Three years ago, the Brown University Alumni Relations department got in touch with me and asked whether I’d be willing to interview applicants to Brown.
I still remember my own alumni interviews for Brown and for Harvard. I got lost on the way to the Brown interview–back in the days before we had things like GPS and cell phones. Very embarrassing. And then the interviewer turned out to be the father of one of my classmates.
By the time I had my alumni interview, I’d already visited Brown, which I have to confess wasn’t my first choice, but which I really enjoyed visiting, nonetheless. I stayed with a trio of young women who called themselves “The Latin Lounge” and I remember how mind-blowing the array of associations and clubs was to me. (I ended up joining the Classics Club, the Equestrian Club, and the Fantasy Gaming Society, which does give you an impression of the variety available.)
Actually, by that time I had visited Brown twice, the first time with my father during my junior year in high school. My father graduated from Brown in 1964, and I remember him showing me the letter he got saying that the children of alumni always got extra consideration, all other things being equal. I don’t know whether my father was or is a big donor. I imagine all alumni with children applying to Brown get the same letter. Indeed, my interview form on eBASC has a line labeled “Brown relationships.”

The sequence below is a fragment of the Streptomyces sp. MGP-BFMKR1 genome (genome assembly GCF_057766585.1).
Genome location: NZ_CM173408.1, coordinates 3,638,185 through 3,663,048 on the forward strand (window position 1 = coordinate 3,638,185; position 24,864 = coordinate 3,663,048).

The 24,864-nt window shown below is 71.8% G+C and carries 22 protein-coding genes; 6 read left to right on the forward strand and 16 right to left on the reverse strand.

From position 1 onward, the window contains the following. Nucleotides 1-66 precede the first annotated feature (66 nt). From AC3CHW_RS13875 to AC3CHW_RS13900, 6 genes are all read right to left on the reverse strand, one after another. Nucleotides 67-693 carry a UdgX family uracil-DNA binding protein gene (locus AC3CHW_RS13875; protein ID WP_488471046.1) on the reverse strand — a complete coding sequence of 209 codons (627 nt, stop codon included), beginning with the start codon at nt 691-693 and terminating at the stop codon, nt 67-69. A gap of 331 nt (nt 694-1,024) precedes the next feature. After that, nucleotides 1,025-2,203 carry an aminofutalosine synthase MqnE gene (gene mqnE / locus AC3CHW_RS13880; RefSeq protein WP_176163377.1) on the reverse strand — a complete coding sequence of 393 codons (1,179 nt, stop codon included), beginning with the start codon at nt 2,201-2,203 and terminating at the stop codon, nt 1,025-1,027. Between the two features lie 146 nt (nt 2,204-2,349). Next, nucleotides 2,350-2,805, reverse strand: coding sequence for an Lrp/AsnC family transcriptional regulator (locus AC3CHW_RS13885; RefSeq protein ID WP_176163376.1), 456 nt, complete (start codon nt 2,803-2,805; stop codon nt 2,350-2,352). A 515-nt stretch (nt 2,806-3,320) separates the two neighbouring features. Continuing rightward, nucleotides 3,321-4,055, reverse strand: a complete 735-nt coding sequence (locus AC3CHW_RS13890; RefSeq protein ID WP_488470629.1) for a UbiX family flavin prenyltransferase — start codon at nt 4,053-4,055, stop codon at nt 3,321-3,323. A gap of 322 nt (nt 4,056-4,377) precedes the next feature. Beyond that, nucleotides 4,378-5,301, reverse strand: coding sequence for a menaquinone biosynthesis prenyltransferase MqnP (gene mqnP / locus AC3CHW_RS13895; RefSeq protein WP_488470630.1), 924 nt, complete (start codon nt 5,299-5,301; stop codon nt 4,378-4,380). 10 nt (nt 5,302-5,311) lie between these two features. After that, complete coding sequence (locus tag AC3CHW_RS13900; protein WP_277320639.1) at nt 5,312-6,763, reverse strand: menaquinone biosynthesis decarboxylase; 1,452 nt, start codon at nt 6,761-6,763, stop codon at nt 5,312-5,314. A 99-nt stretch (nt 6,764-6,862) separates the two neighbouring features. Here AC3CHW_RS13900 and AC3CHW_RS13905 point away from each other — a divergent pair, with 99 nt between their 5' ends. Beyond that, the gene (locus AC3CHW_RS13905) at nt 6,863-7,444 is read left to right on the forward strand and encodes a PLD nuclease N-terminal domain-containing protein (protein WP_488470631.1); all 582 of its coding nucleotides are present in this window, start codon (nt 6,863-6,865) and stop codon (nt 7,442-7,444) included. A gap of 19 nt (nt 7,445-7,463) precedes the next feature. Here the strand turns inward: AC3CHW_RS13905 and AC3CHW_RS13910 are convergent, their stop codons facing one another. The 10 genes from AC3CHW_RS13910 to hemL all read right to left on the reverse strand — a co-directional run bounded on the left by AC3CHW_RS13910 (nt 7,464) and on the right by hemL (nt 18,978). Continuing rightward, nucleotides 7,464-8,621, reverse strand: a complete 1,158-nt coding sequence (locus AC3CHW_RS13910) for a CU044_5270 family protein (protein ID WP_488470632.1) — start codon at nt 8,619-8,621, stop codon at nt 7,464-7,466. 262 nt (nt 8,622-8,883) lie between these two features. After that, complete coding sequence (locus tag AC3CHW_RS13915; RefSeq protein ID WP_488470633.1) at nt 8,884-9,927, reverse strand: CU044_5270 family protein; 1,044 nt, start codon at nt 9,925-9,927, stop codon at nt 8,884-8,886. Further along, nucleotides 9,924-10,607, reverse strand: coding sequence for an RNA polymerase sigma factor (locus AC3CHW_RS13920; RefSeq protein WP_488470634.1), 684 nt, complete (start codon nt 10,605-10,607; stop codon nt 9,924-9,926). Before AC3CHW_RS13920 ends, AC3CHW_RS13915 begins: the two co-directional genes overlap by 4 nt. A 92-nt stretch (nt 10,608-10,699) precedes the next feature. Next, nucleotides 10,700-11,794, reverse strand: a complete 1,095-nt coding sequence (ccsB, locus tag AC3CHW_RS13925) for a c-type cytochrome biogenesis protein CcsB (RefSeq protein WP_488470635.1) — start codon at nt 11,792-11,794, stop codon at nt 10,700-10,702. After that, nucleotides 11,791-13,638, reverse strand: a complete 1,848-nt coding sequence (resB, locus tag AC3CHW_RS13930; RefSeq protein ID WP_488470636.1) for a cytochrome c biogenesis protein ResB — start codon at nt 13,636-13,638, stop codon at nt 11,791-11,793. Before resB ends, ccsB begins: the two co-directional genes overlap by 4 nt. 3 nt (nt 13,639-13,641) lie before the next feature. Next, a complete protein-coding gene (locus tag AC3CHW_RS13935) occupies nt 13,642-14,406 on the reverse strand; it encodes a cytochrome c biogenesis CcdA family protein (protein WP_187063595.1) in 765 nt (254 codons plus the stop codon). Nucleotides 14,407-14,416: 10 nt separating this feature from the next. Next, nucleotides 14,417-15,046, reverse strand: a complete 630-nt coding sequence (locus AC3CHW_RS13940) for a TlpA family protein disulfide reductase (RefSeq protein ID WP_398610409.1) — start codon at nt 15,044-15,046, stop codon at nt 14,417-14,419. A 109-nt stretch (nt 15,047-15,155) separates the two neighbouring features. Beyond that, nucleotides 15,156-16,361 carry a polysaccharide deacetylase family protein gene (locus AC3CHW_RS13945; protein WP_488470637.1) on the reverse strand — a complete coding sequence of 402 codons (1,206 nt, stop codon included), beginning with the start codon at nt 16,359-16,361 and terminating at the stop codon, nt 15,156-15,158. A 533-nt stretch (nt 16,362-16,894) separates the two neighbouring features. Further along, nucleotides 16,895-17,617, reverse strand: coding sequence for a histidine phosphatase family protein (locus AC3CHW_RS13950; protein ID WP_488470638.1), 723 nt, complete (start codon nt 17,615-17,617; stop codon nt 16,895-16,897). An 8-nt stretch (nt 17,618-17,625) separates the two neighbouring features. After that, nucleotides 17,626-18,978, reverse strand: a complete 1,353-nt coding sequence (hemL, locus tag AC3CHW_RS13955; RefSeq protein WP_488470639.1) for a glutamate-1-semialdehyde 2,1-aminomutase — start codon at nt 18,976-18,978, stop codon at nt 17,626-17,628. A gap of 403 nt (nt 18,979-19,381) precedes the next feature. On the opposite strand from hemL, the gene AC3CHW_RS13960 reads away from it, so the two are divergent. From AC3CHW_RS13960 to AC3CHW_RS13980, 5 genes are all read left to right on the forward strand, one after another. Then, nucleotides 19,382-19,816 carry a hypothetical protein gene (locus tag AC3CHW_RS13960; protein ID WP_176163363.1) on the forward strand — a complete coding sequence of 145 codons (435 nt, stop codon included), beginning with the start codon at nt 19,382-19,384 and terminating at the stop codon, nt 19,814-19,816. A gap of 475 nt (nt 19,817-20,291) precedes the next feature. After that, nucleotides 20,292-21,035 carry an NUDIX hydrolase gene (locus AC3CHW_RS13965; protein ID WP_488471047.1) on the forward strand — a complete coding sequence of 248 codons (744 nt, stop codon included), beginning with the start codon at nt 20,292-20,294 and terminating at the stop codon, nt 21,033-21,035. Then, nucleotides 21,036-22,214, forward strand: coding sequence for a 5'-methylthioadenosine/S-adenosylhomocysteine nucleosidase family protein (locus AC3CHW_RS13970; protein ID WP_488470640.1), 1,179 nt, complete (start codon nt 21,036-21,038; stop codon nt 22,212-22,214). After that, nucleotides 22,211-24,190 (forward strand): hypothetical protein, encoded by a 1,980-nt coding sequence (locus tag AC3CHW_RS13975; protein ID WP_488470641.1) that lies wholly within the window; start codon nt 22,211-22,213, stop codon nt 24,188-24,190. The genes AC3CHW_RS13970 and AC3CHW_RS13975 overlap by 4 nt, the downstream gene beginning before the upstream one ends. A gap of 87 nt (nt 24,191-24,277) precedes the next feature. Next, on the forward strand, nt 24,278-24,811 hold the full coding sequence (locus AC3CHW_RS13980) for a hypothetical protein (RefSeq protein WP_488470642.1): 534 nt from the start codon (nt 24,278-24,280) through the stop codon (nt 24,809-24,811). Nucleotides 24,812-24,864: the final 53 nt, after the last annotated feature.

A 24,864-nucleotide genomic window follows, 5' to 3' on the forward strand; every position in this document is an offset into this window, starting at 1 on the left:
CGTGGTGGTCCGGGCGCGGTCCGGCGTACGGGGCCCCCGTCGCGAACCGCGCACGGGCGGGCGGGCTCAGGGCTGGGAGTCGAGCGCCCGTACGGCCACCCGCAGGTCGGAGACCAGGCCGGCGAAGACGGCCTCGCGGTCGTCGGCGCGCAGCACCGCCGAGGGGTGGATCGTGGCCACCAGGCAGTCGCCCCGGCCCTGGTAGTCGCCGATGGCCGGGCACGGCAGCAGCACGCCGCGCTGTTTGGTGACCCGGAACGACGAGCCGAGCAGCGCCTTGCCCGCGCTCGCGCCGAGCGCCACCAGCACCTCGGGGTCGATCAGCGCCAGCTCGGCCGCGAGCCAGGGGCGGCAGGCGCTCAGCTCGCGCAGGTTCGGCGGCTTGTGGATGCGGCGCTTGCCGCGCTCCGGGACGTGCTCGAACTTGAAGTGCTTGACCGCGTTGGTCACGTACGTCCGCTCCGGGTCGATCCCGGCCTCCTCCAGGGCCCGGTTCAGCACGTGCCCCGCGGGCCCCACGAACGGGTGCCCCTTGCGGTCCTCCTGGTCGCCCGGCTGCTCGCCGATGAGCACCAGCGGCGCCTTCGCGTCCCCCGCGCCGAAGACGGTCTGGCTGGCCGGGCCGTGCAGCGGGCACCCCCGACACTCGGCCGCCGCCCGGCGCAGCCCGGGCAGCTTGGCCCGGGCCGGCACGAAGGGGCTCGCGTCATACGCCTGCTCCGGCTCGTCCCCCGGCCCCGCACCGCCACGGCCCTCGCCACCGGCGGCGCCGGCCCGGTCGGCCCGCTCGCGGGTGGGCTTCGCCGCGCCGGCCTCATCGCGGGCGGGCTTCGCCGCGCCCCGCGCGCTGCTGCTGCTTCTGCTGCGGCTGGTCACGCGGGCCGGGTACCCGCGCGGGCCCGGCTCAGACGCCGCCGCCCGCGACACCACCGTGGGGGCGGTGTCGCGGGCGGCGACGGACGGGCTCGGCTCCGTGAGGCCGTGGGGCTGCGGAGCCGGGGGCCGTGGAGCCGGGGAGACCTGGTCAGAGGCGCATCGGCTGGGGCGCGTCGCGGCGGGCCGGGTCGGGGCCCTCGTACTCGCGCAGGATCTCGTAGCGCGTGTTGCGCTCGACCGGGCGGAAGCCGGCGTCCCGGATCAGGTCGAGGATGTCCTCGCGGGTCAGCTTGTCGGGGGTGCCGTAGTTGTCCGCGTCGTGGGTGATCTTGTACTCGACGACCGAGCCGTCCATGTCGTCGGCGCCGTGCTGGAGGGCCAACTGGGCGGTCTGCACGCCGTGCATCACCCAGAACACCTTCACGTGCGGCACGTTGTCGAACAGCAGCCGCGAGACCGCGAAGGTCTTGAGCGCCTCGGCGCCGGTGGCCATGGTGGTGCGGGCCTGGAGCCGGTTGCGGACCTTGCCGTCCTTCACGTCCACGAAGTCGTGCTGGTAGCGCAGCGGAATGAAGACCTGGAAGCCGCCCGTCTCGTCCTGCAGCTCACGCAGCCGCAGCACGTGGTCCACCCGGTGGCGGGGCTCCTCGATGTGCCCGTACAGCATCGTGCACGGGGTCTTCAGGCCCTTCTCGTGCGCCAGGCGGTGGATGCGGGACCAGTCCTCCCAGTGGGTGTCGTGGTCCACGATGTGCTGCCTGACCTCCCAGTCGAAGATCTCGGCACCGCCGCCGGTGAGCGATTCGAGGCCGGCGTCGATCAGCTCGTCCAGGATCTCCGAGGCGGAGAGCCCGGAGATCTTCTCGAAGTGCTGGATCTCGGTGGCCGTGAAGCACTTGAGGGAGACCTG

I don’t know whether the friend whose father interviewed me applied to Brown, or was admitted. She didn’t go there, though one of my other classmates did. In a graduating class of 57, that’s a pretty high percentage.
I graduated from Brown in 1989. That’s me on the far right of this photo. The other two are my friends Simone and Diane. Simone was the first person in her family ever to go to college, and we could hardly get her out of the Sciences Library to socialize. She became a high-powered lawyer in Washington, DC. Diane is a psychology professor at Hood College.
But I digress. Anyway, though I’ve been a faithful reader of the Brown Alumni Magazine, and an occasional donor, I had never done a stint as an alumna interviewer. I don’t remember being asked previous to 2013. Maybe it was just because I had updated my contact information after I got married, and they knew where to reach me. (On the other hand, maybe they asked and I don’t remember.)
Or maybe it was the insane flood of applicants causing them to recruit more widely than ever before. I don’t know what makes a college “hot.” Maybe Emma Watson has something to do with it. Brown was relatively hot when I was in high school, but during the past few years, my alma mater has been getting record numbers of applicants.